• 1 cup peaches or nectarines
  • 2 cups strawberries
  • 1 cup sugar
  • 1 oz fruit jell pectin
  • Put the fruit in a pot and use a vegetable (potato) masher to crush the fruit. It should be "lumpy".
  • Add the sugar and pectin, stir it in well, and it bring to a boil.
  • Reduce heat and cook until it thickens (or in my case, until I grew weary of waiting), stirring frequently.
  • Pour into sterile jars and seal, or if you are about to make the cheese pie, just cover the jars with foil and once they cool, put them in the refrigerator until you are ready to use them.

This "jam" is also a good topping over ice cream or as a mix for frozen drinks which I really like in the summer.

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Banana Pudding Cookies

I found this recipe online. I actually made it without a mixer and added a couple of handfuls of dried banana chips.


2¼ cups All-purpose Flour
1 tsp Baking Soda
½ tsp Salt
1 cup Unsalted Butter, room temperature
¾ cup Firmly Packed Light Brown Sugar
¾ cup Granulated Sugar
1 Box (3.4 Oz) Instant Banana Pudding Mix
2 Large Eggs
2 tsp Vanilla Extract
1 cup Quick-cooking Oats, not instant
4 oz White Baking Chocolate, chopped
20 Vanilla Wafers, broken, or 8 graham cracker squares, broken


  1. Preheat oven to 350° F and place a rack in the center. Have ready two ungreased baking sheets.
  2. Mix the flour, baking soda, and salt together in a medium size bowl; set aside.
  3. Beat the butter and both sugars on medium speed (if you have a mixer) until creamy, scraping the sides of the bowl often.
  4. Beat in the pudding mix and then beat in the eggs and vanilla on medium-low speed.
  5. By hand or using the lowest speed of the mixer, add the flour mixture to the batter and blend until it is almost fully mixed in.
  6. Stir in the oats, white chocolate, and broken cookies, letting the cookies break a little more as you stir.
  7. Scoop up tablespoons of dough and make balls about 1-inch in diameter and arrange about 2½ inches apart on the baking sheets.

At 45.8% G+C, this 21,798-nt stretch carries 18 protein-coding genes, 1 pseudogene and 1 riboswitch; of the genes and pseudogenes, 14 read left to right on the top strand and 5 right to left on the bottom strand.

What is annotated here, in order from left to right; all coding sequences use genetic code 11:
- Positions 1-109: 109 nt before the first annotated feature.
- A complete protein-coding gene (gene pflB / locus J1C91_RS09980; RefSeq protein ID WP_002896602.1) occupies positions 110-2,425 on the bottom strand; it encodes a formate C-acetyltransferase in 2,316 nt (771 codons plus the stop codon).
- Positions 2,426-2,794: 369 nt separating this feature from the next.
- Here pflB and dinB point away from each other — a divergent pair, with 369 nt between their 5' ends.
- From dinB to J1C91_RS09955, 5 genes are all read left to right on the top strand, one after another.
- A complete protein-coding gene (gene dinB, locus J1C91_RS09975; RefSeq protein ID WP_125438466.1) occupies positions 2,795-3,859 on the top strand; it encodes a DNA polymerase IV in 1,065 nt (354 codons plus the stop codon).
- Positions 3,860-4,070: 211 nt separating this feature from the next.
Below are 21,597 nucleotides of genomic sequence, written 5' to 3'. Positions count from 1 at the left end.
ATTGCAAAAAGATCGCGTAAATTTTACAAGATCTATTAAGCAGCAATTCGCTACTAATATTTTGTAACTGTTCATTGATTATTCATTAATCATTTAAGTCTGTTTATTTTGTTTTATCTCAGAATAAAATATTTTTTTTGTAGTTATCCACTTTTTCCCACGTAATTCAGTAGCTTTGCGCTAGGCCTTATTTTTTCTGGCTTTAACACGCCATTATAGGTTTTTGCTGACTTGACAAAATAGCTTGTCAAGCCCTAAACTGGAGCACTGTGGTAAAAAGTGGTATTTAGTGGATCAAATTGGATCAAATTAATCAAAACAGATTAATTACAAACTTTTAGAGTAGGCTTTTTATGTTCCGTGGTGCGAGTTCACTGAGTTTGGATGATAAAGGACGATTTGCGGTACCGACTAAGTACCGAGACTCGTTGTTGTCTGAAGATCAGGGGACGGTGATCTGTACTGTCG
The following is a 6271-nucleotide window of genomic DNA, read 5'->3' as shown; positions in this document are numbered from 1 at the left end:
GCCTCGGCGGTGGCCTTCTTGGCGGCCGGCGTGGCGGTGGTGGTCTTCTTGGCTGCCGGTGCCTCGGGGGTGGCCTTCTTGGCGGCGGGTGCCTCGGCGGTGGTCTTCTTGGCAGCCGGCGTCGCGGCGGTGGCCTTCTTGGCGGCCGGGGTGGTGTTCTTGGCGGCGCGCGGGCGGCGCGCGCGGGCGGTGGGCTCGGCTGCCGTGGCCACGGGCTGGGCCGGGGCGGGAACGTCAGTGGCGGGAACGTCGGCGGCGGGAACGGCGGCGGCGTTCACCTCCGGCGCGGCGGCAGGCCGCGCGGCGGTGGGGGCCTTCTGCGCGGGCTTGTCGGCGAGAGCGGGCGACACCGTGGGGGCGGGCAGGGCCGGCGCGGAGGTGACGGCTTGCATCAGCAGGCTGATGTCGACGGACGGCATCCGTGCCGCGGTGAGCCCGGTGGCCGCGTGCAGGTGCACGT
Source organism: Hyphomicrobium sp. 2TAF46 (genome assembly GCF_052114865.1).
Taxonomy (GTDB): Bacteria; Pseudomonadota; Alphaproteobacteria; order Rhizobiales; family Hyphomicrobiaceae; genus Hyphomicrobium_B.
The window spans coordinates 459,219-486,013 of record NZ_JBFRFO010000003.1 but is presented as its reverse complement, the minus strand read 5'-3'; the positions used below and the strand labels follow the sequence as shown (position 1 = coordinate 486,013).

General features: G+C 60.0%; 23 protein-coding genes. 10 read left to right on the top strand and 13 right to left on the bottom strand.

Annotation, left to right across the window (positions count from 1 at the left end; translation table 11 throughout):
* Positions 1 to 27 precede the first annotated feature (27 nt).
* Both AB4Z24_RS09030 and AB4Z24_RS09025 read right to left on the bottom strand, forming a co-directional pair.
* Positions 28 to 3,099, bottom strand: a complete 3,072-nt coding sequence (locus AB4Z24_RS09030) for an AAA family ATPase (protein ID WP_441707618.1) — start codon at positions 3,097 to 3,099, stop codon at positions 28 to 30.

8. Press down slightly so that the tops are even.
  9. Bake one sheet at a time for 10 to 12 minutes or until the edges are nicely browned and the cookies appear set.
  10. Remove from the oven and while they are still warm, using the tip of a spatula, gently nudge the edge of the cookies inward to add some crinkles and folds.
  11. Let cool on the baking sheets for about 5 minutes, then transfer to a wire rack to cool completely.


  • Add banana chips along with the oats et al.

Makes about 42 cookies.

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Mexican Cornbread

Any truly good southern cook can make excellent old-fashion corn bread, and this is nearly my Grandmother's recipe but with lots of extras added.

  • 1 cup yellow cornmeal
  • 1 cup flour
  • 1 tablespoon sugar
  • 3 teaspoons baking powder
  • 1 teaspoon salt
  • 10 oz can corn, drained
  • ¼ cup diced green bell pepper
  • ¼ cup diced red bell pepper
  • 1 cup grated Mexican crumbling cheese (or any firm variety)
  • 1 egg beaten
  • 1 cup milk
  • ¼ cup butter, melted
  • Preheat oven 425°.
  • Mix dry ingredients first, then add the rest, mix thoroughly.
  • Pour mixture into shallow 9 inch pan (greased) and bake about 30 minutes.

Though this cornbread pretty much goes with any Southern dish, it may not be compatible with them all. If you want a zesty version, add jalapenos to taste (for me, that means a lot). You can alter this recipe several ways. Use cream corn instead of kernel corn. Use different peppers or cheeses, or use your basic cornbread recipe and add which ever of the above ingredients you like.